If you constantly use your internet browser (especially Chrome), you will probably notice that the more tabs you open, the slower your machine gets. Each open tab consumes resources from your processor.
There are ways to pause unused tabs, such as The Great Suspender, but these are extensions that can cause other issues, even at the security level. Continue reading
For most of us, web browsers are an open window to the endless twists and turns of the internet. But these two-way dormers also allow the outside world to intrude, at times, sneakily into our privacy, record our every move on the web so as to understand our aspirations and influence our behaviour, not to talk of simply infecting our machines, by pure desire to harm or to sell us a cleaning solution. Continue reading
Remembering different passwords for the wide range of sites we visit daily is a real challenge. How many times did you not have to press the “forgotten password” link to generate a new one? Some services have noticed the aberration of the classic password and offer to authenticate via a code received by SMS or a push notification in a dedicated app. This saves you from constantly having to go back through email. This is the most secure technique, which is also found in the double-authentication process. Continue reading
A massive cyber attack struck the globe last Friday, affecting 150 countries and over 250,000 computers including those of major government organizations and corporate operations. This ransomware dubbed ‘WannaCry’ is fearsome because once it is activated on a device, it encrypts all the files so that they are inaccessible. At that point, it instructs the computer owner to pay a ransom in Bitcoin in exchange for unlocking their files.
So what can you do to make sure you’re protected against this vicious ransomware?
All in all, staying vigilant on the web is the most crucial wisdom. Hackers around the globe are always looking for new ways to make trouble in return for their almighty dollar, so don’t make their lives easy. Always think twice before clicking and make sure you are using updated versions on your system. If your device becomes affected, get in touch with Europol for assistance in your native language.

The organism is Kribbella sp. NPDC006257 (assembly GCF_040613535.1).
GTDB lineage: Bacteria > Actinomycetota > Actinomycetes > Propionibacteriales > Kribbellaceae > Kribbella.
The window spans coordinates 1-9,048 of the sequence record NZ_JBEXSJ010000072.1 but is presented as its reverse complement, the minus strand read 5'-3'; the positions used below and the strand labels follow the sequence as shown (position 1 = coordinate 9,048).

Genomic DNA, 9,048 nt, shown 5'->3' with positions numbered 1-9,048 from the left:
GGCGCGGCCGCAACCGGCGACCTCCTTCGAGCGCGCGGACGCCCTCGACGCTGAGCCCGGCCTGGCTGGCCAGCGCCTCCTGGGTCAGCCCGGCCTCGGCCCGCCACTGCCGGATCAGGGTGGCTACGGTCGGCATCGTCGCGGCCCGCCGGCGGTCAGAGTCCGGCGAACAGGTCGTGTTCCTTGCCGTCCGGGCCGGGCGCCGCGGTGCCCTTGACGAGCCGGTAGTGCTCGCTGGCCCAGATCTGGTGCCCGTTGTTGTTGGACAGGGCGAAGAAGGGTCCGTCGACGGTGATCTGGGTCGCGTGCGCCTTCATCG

Malware is short for malicious software, meaning software that can be used to compromise computer functions, steal data, bypass access controls, or otherwise, cause harm to the host computer. Here are explanations on the five most observed types of malicious programs to watch out for:
Adware is a form of financially-supported malware that usually presents itself in the form of unwanted advertisements displayed to a user. The Internet is filled with these types of programs that can hijack your PC for profit. Most of them are hidden inside so-called “free” downloads and pop-up ads that forcibly install software on systems with active vulnerabilities.
This type of malware covertly collects information and transmits it to interested parties. Information gathered includes web sites visited, browser and system information and IP address. Spyware does not have any infection mechanisms and is usually dropped by a Trojan. A hacker uses spyware to track your internet activities and steal your information without you being aware of it. Credit card numbers and passwords are the two most common targets.
Just like the trojan horse from ancient greek mythology, this type of malware is disguised as a safe program designed to trick users, so that they unwittingly install it on their own system, and later are sabotaged by it. Normally, the hacker uses a trojan to steal both financial and personal information. It can do this by creating a “backdoor” to your computer that allows the hacker to remotely control it.